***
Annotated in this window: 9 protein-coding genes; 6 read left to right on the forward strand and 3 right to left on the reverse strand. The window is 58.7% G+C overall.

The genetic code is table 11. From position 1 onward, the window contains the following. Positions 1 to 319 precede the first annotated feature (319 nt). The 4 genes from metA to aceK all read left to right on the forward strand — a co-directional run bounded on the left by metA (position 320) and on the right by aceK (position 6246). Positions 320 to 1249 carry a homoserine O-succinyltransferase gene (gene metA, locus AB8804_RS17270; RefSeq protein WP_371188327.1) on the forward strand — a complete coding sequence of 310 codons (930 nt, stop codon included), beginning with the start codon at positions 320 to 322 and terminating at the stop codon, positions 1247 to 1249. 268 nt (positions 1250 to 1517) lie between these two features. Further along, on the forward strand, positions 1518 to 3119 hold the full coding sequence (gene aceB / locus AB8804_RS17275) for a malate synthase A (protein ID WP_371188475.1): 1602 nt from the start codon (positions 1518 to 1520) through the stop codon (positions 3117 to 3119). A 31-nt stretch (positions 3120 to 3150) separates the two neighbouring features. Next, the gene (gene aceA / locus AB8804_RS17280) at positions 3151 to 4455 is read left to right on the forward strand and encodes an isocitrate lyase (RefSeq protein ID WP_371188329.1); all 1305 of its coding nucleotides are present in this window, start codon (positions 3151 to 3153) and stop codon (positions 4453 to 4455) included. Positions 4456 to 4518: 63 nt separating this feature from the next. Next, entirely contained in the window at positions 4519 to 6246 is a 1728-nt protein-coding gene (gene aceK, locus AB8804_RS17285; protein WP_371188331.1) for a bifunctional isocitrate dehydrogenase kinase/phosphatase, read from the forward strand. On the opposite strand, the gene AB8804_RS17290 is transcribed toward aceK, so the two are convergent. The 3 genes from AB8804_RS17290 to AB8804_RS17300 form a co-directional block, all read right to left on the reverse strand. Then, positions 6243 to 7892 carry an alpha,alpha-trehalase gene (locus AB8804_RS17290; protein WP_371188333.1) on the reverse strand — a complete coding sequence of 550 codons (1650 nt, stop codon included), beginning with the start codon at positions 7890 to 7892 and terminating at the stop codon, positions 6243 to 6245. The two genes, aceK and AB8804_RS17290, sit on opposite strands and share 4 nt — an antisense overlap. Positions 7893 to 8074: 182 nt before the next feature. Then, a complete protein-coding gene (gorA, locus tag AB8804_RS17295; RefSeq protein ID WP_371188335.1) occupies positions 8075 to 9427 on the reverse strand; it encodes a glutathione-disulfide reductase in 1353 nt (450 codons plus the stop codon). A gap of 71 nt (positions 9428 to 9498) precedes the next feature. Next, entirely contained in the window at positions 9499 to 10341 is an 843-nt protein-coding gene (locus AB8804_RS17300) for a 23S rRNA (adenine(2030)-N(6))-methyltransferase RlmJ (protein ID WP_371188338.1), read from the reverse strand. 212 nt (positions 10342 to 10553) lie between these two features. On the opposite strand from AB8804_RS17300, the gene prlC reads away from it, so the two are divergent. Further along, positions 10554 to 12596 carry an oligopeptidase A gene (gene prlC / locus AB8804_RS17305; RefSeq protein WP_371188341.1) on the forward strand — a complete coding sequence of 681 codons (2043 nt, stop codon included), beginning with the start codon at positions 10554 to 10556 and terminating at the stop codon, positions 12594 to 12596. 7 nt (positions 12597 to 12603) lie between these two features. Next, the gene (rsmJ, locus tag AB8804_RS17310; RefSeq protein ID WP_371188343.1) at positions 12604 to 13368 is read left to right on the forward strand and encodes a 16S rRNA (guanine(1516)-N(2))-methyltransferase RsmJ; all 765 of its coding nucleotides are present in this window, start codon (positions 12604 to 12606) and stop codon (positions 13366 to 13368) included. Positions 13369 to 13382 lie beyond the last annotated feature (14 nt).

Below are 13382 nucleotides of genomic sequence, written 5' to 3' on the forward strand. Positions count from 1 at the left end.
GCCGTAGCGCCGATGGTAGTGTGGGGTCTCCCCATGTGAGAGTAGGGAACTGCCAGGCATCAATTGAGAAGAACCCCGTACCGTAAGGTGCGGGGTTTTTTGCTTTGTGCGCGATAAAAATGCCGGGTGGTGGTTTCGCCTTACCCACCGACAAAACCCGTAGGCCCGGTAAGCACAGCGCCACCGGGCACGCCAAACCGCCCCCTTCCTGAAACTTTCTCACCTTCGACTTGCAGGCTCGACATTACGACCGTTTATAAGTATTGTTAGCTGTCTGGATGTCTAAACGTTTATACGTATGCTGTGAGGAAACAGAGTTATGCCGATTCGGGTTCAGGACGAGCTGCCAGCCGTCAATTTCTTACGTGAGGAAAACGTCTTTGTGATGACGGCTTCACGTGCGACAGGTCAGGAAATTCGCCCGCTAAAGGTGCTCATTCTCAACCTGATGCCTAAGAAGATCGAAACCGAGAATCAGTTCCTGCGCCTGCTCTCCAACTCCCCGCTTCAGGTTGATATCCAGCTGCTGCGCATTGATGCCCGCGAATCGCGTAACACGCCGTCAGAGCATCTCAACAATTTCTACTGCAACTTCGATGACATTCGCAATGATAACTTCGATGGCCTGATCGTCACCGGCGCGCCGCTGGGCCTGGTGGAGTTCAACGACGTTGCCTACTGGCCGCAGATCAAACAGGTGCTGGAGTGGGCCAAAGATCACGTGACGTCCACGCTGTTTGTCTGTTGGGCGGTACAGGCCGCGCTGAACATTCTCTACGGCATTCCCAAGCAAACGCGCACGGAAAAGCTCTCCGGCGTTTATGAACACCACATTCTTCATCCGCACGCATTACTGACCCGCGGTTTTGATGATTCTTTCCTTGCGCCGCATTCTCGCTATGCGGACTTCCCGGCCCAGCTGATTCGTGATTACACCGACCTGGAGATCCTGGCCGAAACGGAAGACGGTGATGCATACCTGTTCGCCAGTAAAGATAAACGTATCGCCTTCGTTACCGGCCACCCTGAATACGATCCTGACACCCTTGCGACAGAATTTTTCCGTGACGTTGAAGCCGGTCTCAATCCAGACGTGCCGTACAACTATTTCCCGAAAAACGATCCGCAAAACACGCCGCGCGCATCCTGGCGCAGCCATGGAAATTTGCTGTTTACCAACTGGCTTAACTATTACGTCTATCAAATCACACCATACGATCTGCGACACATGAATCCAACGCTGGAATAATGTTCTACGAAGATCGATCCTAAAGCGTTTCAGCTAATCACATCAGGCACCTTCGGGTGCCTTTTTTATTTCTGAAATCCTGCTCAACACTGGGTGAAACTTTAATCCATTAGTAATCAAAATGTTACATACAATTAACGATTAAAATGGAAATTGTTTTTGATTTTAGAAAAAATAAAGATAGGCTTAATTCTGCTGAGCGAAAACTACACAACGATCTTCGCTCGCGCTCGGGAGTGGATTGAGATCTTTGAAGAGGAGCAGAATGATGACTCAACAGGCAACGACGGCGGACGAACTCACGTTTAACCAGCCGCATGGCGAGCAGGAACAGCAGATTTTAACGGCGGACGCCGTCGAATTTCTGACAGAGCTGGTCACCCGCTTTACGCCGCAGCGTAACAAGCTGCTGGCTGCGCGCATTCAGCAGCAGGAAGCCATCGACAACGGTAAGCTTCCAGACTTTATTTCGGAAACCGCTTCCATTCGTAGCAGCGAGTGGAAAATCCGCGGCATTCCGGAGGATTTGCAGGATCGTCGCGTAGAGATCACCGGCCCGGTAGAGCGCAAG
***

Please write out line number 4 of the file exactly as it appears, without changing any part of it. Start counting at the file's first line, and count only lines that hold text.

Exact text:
GCCGTAGCGCCGATGGTAGTGTGGGGTCTCCCCATGTGAGAGTAGGGAACTGCCAGGCATCAATTGAGAAGAACCCCGTACCGTAAGGTGCGGGGTTTTTTGCTTTGTGCGCGATAAAAATGCCGGGTGGTGGTTTCGCCTTACCCACCGACAAAACCCGTAGGCCCGGTAAGCACAGCGCCACCGGGCACGCCAAACCGCCCCCTTCCTGAAACTTTCTCACCTTCGACTTGCAGGCTCGACATTACGACCGTTTATAAGTATTGTTAGCTGTCTGGATGTCTAAACGTTTATACGTATGCTGTGAGGAAACAGAGTTATGCCGATTCGGGTTCAGGACGAGCTGCCAGCCGTCAATTTCTTACGTGAGGAAAACGTCTTTGTGATGACGGCTTCACGTGCGACAGGTCAGGAAATTCGCCCGCTAAAGGTGCTCATTCTCAACCTGATGCCTAAGAAGATCGAAACCGAGAATCAGTTCCTGCGCCTGCTCTCCAACTCCCCGCTTCAGGTTGATATCCAGCTGCTGCGCATTGATGCCCGCGAATCGCGTAACACGCCGTCAGAGCATCTCAACAATTTCTACTGCAACTTCGATGACATTCGCAATGATAACTTCGATGGCCTGATCGTCACCGGCGCGCCGCTGGGCCTGGTGGAGTTCAACGACGTTGCCTACTGGCCGCAGATCAAACAGGTGCTGGAGTGGGCCAAAGATCACGTGACGTCCACGCTGTTTGTCTGTTGGGCGGTACAGGCCGCGCTGAACATTCTCTACGGCATTCCCAAGCAAACGCGCACGGAAAAGCTCTCCGGCGTTTATGAACACCACATTCTTCATCCGCACGCATTACTGACCCGCGGTTTTGATGATTCTTTCCTTGCGCCGCATTCTCGCTATGCGGACTTCCCGGCCCAGCTGATTCGTGATTACACCGACCTGGAGATCCTGGCCGAAACGGAAGACGGTGATGCATACCTGTTCGCCAGTAAAGATAAACGTATCGCCTTCGTTACCGGCCACCCTGAATACGATCCTGACACCCTTGCGACAGAATTTTTCCGTGACGTTGAAGCCGGTCTCAATCCAGACGTGCCGTACAACTATTTCCCGAAAAACGATCCGCAAAACACGCCGCGCGCATCCTGGCGCAGCCATGGAAATTTGCTGTTTACCAACTGGCTTAACTATTACGTCTATCAAATCACACCATACGATCTGCGACACATGAATCCAACGCTGGAATAATGTTCTACGAAGATCGATCCTAAAGCGTTTCAGCTAATCACATCAGGCACCTTCGGGTGCCTTTTTTATTTCTGAAATCCTGCTCAACACTGGGTGAAACTTTAATCCATTAGTAATCAAAATGTTACATACAATTAACGATTAAAATGGAAATTGTTTTTGATTTTAGAAAAAATAAAGATAGGCTTAATTCTGCTGAGCGAAAACTACACAACGATCTTCGCTCGCGCTCGGGAGTGGATTGAGATCTTTGAAGAGGAGCAGAATGATGACTCAACAGGCAACGACGGCGGACGAACTCACGTTTAACCAGCCGCATGGCGAGCAGGAACAGCAGATTTTAACGGCGGACGCCGTCGAATTTCTGACAGAGCTGGTCACCCGCTTTACGCCGCAGCGTAACAAGCTGCTGGCTGCGCGCATTCAGCAGCAGGAAGCCATCGACAACGGTAAGCTTCCAGACTTTATTTCGGAAACCGCTTCCATTCGTAGCAGCGAGTGGAAAATCCGCGGCATTCCGGAGGATTTGCAGGATCGTCGCGTAGAGATCACCGGCCCGGTAGAGCGCAAG